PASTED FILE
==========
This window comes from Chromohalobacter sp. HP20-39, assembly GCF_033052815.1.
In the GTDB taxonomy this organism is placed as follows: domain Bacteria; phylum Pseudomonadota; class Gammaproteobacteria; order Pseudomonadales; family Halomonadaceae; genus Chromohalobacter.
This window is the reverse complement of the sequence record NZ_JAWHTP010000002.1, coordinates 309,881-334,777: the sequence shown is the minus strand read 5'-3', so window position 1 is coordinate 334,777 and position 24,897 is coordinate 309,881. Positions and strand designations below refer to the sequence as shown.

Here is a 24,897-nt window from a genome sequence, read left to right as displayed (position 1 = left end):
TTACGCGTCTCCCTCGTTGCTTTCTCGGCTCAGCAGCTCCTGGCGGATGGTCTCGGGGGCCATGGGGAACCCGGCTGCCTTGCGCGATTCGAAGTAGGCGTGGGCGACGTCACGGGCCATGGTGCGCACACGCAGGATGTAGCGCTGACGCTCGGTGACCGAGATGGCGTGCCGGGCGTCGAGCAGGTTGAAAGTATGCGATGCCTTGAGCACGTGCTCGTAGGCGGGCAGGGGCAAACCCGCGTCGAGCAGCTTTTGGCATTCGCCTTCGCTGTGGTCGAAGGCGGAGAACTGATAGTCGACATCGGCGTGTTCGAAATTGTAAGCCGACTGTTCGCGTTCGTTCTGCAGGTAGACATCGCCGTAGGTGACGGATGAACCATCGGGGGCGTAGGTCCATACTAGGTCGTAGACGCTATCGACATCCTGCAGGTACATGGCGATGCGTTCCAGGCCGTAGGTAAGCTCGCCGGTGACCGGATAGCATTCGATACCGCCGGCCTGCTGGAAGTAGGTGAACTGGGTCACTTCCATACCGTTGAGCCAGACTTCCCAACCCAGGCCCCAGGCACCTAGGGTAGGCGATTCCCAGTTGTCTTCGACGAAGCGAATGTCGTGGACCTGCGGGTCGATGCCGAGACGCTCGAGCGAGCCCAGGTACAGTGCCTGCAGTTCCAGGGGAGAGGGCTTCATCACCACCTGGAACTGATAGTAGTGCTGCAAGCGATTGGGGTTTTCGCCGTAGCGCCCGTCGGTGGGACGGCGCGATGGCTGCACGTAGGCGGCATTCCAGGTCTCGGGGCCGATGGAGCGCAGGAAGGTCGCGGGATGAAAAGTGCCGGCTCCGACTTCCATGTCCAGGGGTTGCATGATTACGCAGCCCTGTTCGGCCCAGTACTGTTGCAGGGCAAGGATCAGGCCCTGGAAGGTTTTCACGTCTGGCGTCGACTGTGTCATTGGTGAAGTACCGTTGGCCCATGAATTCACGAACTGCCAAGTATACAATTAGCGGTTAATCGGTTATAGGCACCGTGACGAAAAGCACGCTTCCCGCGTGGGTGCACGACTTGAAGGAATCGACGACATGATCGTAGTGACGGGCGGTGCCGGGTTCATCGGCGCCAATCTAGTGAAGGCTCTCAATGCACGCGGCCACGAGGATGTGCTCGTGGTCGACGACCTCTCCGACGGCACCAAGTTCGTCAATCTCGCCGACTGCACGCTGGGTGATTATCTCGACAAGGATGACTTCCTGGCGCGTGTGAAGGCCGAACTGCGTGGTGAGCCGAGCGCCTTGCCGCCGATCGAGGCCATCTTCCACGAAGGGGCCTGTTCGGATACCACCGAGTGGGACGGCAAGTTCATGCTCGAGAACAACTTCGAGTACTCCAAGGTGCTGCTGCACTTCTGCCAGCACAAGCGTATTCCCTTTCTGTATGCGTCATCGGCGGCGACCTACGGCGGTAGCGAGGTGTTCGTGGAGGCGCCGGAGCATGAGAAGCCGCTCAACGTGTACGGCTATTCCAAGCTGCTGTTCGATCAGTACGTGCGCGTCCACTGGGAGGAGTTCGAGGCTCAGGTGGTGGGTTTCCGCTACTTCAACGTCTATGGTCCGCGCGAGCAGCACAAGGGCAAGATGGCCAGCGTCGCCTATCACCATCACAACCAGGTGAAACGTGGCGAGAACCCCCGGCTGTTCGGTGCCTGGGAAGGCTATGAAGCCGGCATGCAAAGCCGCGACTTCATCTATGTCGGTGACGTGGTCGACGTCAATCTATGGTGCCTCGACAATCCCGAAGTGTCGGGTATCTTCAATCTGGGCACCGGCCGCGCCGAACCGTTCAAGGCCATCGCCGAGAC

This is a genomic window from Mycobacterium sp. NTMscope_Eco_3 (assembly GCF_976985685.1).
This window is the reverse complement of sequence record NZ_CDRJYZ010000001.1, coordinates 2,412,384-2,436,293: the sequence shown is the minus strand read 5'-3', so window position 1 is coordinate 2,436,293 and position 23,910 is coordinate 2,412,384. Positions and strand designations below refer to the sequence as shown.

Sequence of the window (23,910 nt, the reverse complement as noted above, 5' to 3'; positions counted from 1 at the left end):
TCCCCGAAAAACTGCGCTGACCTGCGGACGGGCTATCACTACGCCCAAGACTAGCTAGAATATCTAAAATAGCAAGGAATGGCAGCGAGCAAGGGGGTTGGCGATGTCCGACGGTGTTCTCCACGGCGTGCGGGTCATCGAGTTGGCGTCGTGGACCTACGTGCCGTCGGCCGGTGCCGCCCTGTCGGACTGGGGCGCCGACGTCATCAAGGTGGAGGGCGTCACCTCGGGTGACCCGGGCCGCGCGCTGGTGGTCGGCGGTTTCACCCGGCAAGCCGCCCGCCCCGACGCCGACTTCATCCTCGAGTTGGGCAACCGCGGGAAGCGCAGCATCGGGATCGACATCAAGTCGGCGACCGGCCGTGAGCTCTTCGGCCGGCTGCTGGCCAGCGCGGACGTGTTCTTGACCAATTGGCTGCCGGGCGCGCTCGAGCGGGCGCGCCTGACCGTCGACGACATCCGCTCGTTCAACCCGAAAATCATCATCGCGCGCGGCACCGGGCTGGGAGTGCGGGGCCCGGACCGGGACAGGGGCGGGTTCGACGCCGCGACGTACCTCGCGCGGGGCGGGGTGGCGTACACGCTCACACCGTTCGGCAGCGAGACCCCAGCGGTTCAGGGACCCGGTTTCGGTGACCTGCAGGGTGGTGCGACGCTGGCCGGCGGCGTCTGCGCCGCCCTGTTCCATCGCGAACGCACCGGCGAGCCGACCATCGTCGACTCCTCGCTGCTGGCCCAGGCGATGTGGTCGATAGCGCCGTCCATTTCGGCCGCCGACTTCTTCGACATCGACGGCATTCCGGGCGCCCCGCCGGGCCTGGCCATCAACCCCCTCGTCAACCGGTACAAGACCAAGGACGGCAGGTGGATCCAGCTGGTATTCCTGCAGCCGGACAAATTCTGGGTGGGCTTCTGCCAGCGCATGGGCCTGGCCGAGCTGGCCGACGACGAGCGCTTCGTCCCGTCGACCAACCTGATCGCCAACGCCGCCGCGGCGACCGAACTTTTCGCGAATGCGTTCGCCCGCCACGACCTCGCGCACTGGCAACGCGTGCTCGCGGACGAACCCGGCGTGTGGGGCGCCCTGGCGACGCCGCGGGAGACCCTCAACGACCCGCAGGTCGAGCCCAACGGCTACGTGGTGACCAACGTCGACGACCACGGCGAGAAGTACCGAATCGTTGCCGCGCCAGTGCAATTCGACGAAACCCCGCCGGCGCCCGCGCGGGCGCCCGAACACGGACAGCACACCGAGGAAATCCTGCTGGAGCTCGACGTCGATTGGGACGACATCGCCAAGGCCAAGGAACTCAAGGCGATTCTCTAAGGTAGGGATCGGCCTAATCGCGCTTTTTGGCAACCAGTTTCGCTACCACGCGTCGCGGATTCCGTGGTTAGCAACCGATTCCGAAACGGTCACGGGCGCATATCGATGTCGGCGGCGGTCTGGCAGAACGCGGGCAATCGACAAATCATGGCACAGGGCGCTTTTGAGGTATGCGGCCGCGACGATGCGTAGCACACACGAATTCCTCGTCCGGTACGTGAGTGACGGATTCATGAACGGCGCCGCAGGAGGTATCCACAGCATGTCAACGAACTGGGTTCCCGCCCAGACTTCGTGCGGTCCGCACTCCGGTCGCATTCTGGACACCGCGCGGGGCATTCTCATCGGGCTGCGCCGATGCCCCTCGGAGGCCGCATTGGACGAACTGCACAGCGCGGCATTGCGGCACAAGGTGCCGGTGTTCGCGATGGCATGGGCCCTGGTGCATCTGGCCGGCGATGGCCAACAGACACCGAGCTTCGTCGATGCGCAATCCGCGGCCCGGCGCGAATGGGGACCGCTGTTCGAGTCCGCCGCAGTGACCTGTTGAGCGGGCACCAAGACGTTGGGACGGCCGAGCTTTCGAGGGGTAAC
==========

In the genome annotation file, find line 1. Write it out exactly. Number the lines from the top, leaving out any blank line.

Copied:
This window comes from Chromohalobacter sp. HP20-39, assembly GCF_033052815.1.